Europe Union reacts against US tariffs on steel, aluminum imports

World Today

In this file photo taken on December 12, 2014 an employee walks along aluminium rolls at a factory in Biesheim, eastern France. (AFP PHOTO / Patrick HERTZOG)

U.S. tariffs on steel-and-aluminum imports from Canada, Mexico and Europe are now in effect. On social media, President Donald Trump said Canada has mistreated U.S. farmers, and has been ‘highly restrictive on trade.’

Meanwhile, the European Union’s top trade commissioner called Washington’s action ‘illegal.’

CGTN’s Mariam Zaidi reports.

Follow Mariam Zaidi on Twitter @zaidi_mariam

“Unjustified protectionism, pure and simple”

In this file photo taken on December 12, 2014 employees handle an aluminium roll at a factory in Biesheim, eastern France. (AFP PHOTO / Patrick HERTZOG)

After U.S. President Donald Trump slapped Canada, Mexico and the E.U. with tariffs on imported steel and aluminum, recriminations rang out across the European Union.

“It’s a bad day for world trade. Its totally unacceptable that a country is imposing unilateral measures when it comes to world trade,” EU Commission President Jean-Claude Juncker said.

“The history trade teaches us how the protectionism is a negative sum game,” Antonio Tajani, president of the European Parliament said. “It suits no one and only risks triggering trade wars that are harmful to everyone.”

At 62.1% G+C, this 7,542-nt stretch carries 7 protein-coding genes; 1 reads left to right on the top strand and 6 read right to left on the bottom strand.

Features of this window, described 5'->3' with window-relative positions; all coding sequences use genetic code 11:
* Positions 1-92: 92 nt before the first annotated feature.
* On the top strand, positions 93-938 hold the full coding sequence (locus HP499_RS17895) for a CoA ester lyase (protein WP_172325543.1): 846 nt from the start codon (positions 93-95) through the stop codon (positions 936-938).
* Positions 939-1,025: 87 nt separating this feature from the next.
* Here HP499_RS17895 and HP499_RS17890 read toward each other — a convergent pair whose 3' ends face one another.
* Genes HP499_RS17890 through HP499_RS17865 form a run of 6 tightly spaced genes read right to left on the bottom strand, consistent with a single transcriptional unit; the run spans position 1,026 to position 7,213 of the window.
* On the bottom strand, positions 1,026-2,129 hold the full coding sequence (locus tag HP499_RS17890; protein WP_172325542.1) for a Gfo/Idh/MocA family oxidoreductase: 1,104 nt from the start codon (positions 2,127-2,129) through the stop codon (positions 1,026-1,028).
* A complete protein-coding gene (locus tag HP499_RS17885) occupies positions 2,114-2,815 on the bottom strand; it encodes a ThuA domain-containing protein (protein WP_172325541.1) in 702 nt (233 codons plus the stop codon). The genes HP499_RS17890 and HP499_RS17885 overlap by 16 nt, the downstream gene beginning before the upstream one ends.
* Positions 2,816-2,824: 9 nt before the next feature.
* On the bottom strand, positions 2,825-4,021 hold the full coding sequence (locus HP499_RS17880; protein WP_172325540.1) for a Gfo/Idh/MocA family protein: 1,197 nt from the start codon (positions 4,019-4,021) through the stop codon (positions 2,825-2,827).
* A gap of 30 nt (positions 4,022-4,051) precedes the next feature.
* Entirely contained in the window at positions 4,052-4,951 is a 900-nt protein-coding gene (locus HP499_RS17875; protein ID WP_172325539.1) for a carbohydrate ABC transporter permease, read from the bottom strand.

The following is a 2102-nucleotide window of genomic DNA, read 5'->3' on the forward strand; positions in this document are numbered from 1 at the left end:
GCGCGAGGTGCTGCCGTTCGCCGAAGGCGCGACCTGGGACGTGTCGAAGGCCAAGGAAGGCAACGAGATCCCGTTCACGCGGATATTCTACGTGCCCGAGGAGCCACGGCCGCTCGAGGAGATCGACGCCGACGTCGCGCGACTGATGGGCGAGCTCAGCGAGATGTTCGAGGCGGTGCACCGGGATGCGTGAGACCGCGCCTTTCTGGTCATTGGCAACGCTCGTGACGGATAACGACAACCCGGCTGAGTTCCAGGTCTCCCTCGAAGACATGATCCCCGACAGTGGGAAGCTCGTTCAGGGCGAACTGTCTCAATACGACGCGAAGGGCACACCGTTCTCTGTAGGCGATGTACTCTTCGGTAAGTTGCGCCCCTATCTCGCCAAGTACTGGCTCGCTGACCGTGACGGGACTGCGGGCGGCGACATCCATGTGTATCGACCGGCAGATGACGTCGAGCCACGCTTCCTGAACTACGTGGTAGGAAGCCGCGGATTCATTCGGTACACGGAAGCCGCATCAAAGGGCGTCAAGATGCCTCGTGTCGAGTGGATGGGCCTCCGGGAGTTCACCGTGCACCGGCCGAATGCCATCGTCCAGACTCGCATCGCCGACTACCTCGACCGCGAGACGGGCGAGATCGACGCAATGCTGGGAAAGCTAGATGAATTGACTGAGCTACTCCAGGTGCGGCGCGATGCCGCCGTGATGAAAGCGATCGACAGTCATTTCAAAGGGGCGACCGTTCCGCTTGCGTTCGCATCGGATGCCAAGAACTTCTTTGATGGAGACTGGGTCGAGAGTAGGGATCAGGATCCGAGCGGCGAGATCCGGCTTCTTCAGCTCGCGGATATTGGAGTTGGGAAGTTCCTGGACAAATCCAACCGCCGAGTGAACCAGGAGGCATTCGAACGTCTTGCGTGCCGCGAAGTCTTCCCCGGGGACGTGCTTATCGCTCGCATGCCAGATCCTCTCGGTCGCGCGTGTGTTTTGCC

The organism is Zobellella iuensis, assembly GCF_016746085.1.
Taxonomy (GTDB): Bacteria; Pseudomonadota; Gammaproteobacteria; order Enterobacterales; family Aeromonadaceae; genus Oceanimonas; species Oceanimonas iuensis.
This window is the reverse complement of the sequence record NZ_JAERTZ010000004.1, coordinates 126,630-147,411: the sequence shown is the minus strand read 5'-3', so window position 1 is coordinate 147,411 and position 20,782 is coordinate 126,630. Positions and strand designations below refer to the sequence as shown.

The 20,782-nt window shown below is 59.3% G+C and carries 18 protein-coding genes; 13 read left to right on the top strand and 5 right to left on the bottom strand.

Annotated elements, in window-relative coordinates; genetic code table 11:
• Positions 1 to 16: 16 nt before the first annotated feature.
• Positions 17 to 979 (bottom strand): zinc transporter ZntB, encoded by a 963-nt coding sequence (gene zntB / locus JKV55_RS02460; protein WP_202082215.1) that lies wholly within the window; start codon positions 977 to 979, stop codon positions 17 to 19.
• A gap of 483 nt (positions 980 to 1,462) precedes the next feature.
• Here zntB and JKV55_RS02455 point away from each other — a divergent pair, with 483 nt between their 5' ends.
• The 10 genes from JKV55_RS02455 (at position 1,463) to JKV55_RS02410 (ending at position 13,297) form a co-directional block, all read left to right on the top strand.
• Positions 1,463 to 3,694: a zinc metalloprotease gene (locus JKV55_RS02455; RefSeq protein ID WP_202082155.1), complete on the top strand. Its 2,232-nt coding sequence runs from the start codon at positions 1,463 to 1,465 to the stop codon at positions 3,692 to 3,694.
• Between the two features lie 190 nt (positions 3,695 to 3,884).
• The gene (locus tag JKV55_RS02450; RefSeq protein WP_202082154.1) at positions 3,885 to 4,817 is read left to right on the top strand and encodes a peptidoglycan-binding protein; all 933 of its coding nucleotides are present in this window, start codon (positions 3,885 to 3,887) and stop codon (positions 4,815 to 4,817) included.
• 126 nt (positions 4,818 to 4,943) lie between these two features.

If Trump has indeed turned the U.S. away from multilateralism, the E.U. was ready to fight back. On Friday, E.U. Trade Commissioner Cecilia Malmström detailed the bloc’s line of attack.

“The E.U. will today send a request for consultations at the WTO. We have started preps for rebalancing measures in a couple of weeks. And our safeguard investigations and presurveillance of market of steel and aluminium in Europe,” Malmström said.

Europe and China Teaming Up

China’s Foreign Minister Wang Yi (L) is welcomed by European Commission President Jean-Claude Juncker at the European Commission in Brussels on June 1, 2018. (AFP PHOTO / Emmanuel DUNAND)

The Chinese Foreign Minister Wang Yi was in town on Friday to meet E.U. officials. He had plans for the two sides to push for closer cooperation across a range of issues, including trade.

“We are clearly living times of geopolitical turbulence and uncertainties, so the cooperation between China and European Union becomes even more important.” said E.U. Foreign Affairs Chief Federica Mogherini.

It was a possible signal that Trump’s measures were giving the U.S.’s traditional allies an opportunity to push their own cooperation. 

“We immediately concluded the free trade agreement with Japan that was pending for years and years. Trump came into office, the Japanese were in town and that deal was concluded,” explained Guntram Wolff, Director of the Bruegel think tank in Brussels. “Think about the discussions with Mercosur, the Latin America trade agreement. Those negotiations have been going on for ages and I think there’s now new dynamism in this discussion with E.U. and Mercosur.”

What’s Next for the E.U.

European Union foreign policy chief Federica Mogherini, right, and China’s Foreign Minister Wang Yi participate in a media conference at EU headquarters in Brussels, Friday, June 1, 2018. (AP Photo/Virginia Mayo)

The E.U. Trade Commissioner also detailed plans to launch legal proceedings against China at the WTO over the intellectual property rights of E.U. companies. The bloc has said its choosing no side, and it will fight any country that doesn’t play by the rules.